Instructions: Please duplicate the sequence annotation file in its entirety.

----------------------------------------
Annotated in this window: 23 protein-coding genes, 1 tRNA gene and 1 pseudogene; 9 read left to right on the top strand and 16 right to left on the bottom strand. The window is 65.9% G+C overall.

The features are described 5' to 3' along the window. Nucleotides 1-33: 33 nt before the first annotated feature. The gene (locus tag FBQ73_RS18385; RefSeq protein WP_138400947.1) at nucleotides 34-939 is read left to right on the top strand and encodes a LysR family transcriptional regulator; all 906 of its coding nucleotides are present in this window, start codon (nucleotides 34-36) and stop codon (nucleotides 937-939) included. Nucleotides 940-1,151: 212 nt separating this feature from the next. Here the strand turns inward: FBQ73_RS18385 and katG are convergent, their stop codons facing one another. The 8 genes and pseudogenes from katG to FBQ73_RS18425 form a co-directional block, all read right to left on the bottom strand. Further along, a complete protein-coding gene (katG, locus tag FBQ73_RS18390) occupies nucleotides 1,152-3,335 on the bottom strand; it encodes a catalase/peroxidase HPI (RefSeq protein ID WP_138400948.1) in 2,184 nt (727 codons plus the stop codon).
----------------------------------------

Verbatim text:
Annotated in this window: 23 protein-coding genes, 1 tRNA gene and 1 pseudogene; 9 read left to right on the top strand and 16 right to left on the bottom strand. The window is 65.9% G+C overall.

The features are described 5' to 3' along the window. Nucleotides 1-33: 33 nt before the first annotated feature. The gene (locus tag FBQ73_RS18385; RefSeq protein WP_138400947.1) at nucleotides 34-939 is read left to right on the top strand and encodes a LysR family transcriptional regulator; all 906 of its coding nucleotides are present in this window, start codon (nucleotides 34-36) and stop codon (nucleotides 937-939) included. Nucleotides 940-1,151: 212 nt separating this feature from the next. Here the strand turns inward: FBQ73_RS18385 and katG are convergent, their stop codons facing one another. The 8 genes and pseudogenes from katG to FBQ73_RS18425 form a co-directional block, all read right to left on the bottom strand. Further along, a complete protein-coding gene (katG, locus tag FBQ73_RS18390) occupies nucleotides 1,152-3,335 on the bottom strand; it encodes a catalase/peroxidase HPI (RefSeq protein ID WP_138400948.1) in 2,184 nt (727 codons plus the stop codon).